The University of Calgary has received and is currently reviewing the Reasons for Judgment of the Alberta Court of Appeal in Pridgen v. University of Calgary. In fall 2011, the university appealed the Court of Queen’s Bench Justice J. Strekaf’s November 2010 decision that dealt with the application of the Canadian Charter of Rights and Freedoms (the “Charter”) in relation to two students who had been disciplined under the university’s non-academic misconduct policy.
“The Court of Appeal has now decided that the university’s decision to discipline the students should be set aside on the basis of administrative law principles,” said Peter T. Linder, Q.C., the University of Calgary’s external legal counsel on this case.
The Court of Appeal decision is complicated and each of the three Judges wrote separate judgements. Only one of the Judges addressed the issue of whether the Charter applies to the activities carried out by the university in fulfilling its statutory mandate under the Post Secondary Learning Act. In addressing that issue, the Judge was careful to point out that being obliged to respect the Charter in disciplinary proceedings does not mean that the university loses its autonomy or independence from government in other respects, particularly when it comes to its core academic functions. The remaining two Judges found it unnecessary to consider the application of the Charter in the context of disciplinary proceedings.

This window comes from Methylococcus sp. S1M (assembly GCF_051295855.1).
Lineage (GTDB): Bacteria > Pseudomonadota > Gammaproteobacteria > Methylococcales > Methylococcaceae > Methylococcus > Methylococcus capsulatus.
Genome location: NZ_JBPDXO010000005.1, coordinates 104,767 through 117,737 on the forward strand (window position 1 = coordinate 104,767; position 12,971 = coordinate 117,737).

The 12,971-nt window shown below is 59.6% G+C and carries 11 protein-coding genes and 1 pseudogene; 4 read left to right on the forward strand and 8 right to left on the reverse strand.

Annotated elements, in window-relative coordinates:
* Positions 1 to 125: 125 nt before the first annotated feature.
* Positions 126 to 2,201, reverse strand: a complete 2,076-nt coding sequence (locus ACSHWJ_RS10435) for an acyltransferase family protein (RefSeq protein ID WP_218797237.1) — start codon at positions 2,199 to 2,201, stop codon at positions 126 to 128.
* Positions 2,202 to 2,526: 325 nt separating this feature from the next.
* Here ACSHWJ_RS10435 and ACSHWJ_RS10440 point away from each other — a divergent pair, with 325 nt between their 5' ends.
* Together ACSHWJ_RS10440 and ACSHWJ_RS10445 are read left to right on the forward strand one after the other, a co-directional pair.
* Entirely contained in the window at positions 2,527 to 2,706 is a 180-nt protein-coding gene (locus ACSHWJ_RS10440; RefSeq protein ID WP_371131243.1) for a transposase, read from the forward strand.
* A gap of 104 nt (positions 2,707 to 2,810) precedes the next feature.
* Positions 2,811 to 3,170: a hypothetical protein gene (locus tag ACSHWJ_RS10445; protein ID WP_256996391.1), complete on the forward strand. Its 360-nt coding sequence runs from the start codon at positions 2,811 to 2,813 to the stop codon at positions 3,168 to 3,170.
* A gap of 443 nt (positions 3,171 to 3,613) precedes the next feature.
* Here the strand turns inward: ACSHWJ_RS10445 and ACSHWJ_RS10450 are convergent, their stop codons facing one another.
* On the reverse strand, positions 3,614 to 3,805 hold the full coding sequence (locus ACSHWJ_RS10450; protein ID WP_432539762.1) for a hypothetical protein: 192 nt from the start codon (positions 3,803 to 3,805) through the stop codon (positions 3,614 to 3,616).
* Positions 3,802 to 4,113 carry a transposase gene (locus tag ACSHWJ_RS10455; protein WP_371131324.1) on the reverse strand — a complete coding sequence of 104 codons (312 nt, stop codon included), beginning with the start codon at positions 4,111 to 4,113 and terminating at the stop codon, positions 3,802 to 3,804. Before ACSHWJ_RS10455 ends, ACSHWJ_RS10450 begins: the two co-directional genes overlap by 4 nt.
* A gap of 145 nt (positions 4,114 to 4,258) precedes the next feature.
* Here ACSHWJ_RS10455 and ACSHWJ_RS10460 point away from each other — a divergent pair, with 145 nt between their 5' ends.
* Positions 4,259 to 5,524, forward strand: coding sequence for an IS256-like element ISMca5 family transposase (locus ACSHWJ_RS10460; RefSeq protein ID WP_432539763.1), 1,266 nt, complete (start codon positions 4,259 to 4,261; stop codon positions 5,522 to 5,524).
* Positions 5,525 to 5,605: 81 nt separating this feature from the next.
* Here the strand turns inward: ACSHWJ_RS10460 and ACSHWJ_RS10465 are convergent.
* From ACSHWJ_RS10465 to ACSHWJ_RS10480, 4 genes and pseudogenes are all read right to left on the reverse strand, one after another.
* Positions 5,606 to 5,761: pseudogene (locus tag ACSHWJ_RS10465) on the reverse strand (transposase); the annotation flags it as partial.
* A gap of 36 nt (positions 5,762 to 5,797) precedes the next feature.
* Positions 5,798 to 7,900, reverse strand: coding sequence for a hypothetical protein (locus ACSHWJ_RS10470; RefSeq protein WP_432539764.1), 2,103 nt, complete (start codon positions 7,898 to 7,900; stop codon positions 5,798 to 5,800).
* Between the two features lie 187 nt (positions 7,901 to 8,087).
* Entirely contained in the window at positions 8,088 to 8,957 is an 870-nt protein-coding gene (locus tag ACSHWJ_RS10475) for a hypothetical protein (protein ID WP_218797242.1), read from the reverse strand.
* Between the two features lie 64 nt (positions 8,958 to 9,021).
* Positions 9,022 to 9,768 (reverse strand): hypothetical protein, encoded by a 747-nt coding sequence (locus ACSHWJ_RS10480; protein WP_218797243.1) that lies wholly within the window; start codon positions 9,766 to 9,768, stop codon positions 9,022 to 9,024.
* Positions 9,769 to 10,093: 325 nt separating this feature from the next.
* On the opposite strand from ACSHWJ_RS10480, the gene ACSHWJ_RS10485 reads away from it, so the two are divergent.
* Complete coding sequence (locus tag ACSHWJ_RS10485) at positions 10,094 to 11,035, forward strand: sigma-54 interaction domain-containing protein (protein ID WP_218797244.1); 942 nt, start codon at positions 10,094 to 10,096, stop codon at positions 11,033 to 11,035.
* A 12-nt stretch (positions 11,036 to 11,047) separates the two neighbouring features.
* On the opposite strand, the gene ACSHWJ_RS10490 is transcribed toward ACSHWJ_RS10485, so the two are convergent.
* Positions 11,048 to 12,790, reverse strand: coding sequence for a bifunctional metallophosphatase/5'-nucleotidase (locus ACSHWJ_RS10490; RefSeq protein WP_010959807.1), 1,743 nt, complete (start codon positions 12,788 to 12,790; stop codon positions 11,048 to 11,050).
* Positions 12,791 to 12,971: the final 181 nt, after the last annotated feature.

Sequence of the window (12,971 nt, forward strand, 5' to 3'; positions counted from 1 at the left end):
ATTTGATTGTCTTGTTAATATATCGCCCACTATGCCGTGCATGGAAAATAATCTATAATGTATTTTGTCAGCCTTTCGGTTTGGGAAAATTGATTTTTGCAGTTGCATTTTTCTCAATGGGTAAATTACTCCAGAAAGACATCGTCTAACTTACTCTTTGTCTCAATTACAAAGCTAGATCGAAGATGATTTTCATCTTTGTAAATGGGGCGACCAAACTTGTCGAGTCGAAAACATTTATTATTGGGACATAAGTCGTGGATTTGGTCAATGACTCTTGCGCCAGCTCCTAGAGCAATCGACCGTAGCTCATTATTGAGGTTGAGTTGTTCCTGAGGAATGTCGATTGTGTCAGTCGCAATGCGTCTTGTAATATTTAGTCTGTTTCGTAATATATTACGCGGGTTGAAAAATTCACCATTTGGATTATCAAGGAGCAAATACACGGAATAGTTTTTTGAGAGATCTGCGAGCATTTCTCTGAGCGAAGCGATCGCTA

The University of Calgary acknowledges that this case identified the need for improvements to its non-academic misconduct policy. To that end, the university has already revised its disciplinary policy. This included centralizing non-academic misconduct procedures in order to make them consistent for all students across campus, and to bring them in line with best practices from other Canadian universities.
The university will be considering the full implications of the Court of Appeal’s decision over the coming weeks.
For more information: